Scotland under-21 coach Scot Gemmill says that his youngsters must stand up to the physical nature of international football, after coming through a bruising encounter with Latvia at McDiarmid Park last Friday night.

There were some hefty challenges put in on Scotland players during the draw in Perth, the worst of which coming from Ingars Stuglis, whose wild lunge on Motherwell’s Chris Cadden earned him a straight red card.

Cadden showed remarkable restraint in his reaction to tackle that could easily have seriously injured him, and Gemmill admits he has told his young Scots that they will have to keep their heads when opposition teams are putting the boot in.

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“Of course [Chris was lucky],” said Gemmill. “There were a few tackles in the game to be honest. There was one off the ball on Oliver (McBurnie) and the one on Scott Wright.

“I think our players have to be ready not to react to that. It happened in Latvia away from home and we managed to score from when Lewis Morgan was tackled heavily in the corner.

“The players have to learn not to react to it because the referees won’t tolerate a reaction.

“You can’t legislate for it. You never know when the referee isn’t going to protect you. UEFA has changed but of course in any game anything can happen.”

Gemmill is sure that the young Scots will be in for more of the same roughhouse treatment when they come up against Ukraine at McDiarmid Park tonight, as they look to leapfrog The Netherlands back into second place in their European Championship qualification group with a win.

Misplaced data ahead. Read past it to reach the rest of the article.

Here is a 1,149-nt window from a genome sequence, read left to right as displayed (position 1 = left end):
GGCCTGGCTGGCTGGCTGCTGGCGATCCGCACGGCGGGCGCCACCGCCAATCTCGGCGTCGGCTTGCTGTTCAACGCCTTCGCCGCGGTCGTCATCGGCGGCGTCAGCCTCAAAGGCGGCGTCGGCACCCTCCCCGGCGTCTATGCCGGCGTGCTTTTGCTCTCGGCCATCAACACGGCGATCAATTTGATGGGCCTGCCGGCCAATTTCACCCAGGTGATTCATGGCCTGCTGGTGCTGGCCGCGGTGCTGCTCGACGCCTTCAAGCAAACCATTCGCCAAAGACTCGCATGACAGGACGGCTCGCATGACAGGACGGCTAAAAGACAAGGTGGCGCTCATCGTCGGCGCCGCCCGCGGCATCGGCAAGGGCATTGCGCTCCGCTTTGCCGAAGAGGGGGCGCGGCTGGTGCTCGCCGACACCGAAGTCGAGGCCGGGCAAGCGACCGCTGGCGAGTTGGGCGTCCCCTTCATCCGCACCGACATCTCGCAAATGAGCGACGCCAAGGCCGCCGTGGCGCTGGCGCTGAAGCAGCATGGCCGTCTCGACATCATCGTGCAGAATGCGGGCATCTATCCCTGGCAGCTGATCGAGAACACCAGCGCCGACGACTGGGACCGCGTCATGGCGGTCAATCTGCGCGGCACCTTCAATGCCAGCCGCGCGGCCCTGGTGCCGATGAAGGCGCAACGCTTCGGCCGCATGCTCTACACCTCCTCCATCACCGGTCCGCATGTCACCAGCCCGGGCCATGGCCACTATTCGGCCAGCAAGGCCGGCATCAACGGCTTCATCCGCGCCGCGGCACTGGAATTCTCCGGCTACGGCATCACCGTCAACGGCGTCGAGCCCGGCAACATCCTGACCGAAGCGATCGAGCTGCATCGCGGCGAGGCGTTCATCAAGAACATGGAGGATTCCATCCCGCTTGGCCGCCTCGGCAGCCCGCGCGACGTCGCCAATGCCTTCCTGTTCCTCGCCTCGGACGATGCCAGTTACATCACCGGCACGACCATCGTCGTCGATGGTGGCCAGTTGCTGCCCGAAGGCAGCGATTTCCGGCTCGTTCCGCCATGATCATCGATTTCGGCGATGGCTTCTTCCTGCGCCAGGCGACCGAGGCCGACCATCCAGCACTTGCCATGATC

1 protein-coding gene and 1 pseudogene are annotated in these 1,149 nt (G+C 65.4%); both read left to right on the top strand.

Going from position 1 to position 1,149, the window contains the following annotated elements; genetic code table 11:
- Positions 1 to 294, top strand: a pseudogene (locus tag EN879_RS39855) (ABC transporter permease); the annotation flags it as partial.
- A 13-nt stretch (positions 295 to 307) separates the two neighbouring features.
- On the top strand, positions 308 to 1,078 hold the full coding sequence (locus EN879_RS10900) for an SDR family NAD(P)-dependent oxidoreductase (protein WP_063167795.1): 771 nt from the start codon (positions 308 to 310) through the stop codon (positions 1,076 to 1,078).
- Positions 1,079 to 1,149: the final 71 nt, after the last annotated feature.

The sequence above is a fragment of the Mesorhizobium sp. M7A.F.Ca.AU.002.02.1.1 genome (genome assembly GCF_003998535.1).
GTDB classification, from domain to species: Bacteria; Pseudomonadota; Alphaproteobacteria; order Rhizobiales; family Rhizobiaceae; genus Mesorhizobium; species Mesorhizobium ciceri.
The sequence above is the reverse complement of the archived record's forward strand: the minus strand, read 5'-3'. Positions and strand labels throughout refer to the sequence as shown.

“They are a very physical team, a very quick team, and I’m sure it will be that kind of game,” he said. “They’ll come in with a real point to prove. If they saw our first half performance from Friday night - I’m sure they will have - then they’ll be coming to try to force us in to those areas.

“We didn’t keep the ball well enough and we really need to play well tomorrow. There is no doubt that Ukraine will put us under that pressure. Every time the players play it is a hurdle for them to get over and show they can play at this level.”

One thing that Gemmill insists doesn’t concern him is his side’s inability to convert their domination of Friday night’s fixture against the Latvians into goals, with numerous presentable chances squandered before Ryan Hardie’s late penalty salvaged a point.

He thinks his players can learn from the experience, but wants them to take just as much out of the way the visitors defended their own goal as they do from their profligacy in attack.

“It is worked upon in training, that edge to score goal, but I value keeping the ball out of our net just as much,” he said.

“But when you create as many chances then of course the finger can be pointed as to why they aren’t being taken.

“Games like that can happen so give credit to Latvia. They defended their goal like their life depended on it which is something we are trying to put in our team as well.”

Gemmill meanwhile isn’t surprised by the way that young Rangers defender Ross McCrorie has handled his rapid ascent into the limelight at Ibrox.

McCrorie made his debut for the club back in September, since become a mainstay at club level, and he is tipped to be handed a dark blue jersey by the under-21s boss for tonight’s crucial qualifier.

“I’m lucky that I’ve worked with Ross from the younger age groups,” said Gemmill. “The question has always been, will he get an opportunity? He’s playing for such a big club and he’s managed to do that, and he deserves a lot of credit for that.”

“Now we are all interested to see how it progresses from here, and it’s great that he’s playing well for Rangers and for us.”